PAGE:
MAY 02, 2018 6:04 PM PDT

Australia shells out the big bucks to save the Great Barrier Reef

I  recently wrote about the new study that came out in Nature regarding the point of no-return for the Great Barrier Reef (GBR). The results of that study weren’t very optimistic about the future of the famous reef, but that certainly doesn’t mean that Australia is just about to give up on its national treasure without a fight. In an attempt to save the GBR, Australia recently announced a pledge of $377 million USD, with plans to reduce pollution from fertilizer runoff and improve water quality, as well as move forward with research on reef restoration and heat-resilient corals. The pledge also promises $43.8 million USD to reduce the population of crown-of-thorn starfish, which consumes vulnerable corals.

“We’ll be improving the monitoring of the reef’s health and the measurement of its impacts,” said Environment Minister Josh Frydenberg on Sunday. “The more we understand about the reef, the better we can protect it.” Frydenberg explains that the proposal is in addition to an existing pledge of $1.5 billion USD, which will be delivered over the next 10 years for the purposes of research and management of the reef.

Most of the money will go to the nonprofit the Great Barrier Reef Foundation. Roughly 11% of the money will go to federal and park agencies "to expand environmental management and compliance operations on the Reef," the government says.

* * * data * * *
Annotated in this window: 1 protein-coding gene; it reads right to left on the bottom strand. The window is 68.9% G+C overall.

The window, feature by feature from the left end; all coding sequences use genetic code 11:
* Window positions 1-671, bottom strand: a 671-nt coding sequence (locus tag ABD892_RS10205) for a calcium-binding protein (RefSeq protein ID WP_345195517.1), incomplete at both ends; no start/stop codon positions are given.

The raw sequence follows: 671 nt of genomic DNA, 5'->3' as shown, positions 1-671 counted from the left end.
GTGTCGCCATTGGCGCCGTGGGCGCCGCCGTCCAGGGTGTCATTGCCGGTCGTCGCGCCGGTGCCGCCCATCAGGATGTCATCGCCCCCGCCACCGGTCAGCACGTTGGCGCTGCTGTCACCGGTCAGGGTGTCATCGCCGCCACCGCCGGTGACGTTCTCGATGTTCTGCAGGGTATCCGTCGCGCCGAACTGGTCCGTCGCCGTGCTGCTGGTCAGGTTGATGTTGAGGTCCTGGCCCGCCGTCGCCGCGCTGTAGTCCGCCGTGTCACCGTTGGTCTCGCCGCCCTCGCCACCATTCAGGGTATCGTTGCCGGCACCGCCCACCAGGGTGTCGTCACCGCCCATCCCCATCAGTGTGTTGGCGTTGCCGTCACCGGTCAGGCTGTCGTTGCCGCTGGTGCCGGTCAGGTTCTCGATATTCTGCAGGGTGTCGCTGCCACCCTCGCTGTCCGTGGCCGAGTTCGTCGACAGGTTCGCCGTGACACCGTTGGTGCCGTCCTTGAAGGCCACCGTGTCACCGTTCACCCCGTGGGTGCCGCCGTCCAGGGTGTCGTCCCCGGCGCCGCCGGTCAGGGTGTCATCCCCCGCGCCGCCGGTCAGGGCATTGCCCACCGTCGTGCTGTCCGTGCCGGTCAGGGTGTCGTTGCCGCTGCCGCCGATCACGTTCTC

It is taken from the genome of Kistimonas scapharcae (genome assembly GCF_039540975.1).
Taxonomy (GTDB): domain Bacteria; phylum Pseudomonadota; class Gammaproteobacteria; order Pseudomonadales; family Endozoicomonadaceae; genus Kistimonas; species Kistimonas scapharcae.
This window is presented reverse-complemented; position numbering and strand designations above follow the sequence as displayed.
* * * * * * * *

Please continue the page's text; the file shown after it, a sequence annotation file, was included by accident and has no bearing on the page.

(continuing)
However, given the government’s prolific gas and coal investment under Prime Minister Malcolm Turnbull, not all are quick to believe this environmental commitment. Imogen Zethoven from the Australian Marine Conservation Society expressed the need for policies that follow up with this pledge, focusing on “slash[ing] carbon pollution, stop[ping] the Adani coal mine and rapidly shift[ing] Australia to renewable energy.”

Doing so would definitely be in line with Australia’s own priorities, as the Great Barrier Reef brings in approximately $4.8 billion USD annually to Queensland and Australia and provides 64,000 jobs, according to NPR.

If you haven't seen this natural wonder yet, you may want to go before it's too late. Photo:

Sources: Time Magazine, NPR

About the Author
Bachelor's (BA/BS/Other)
Kathryn is a curious world-traveller interested in the intersection between nature, culture, history, and people. She has worked for environmental education non-profits and is a Spanish/English interpreter.
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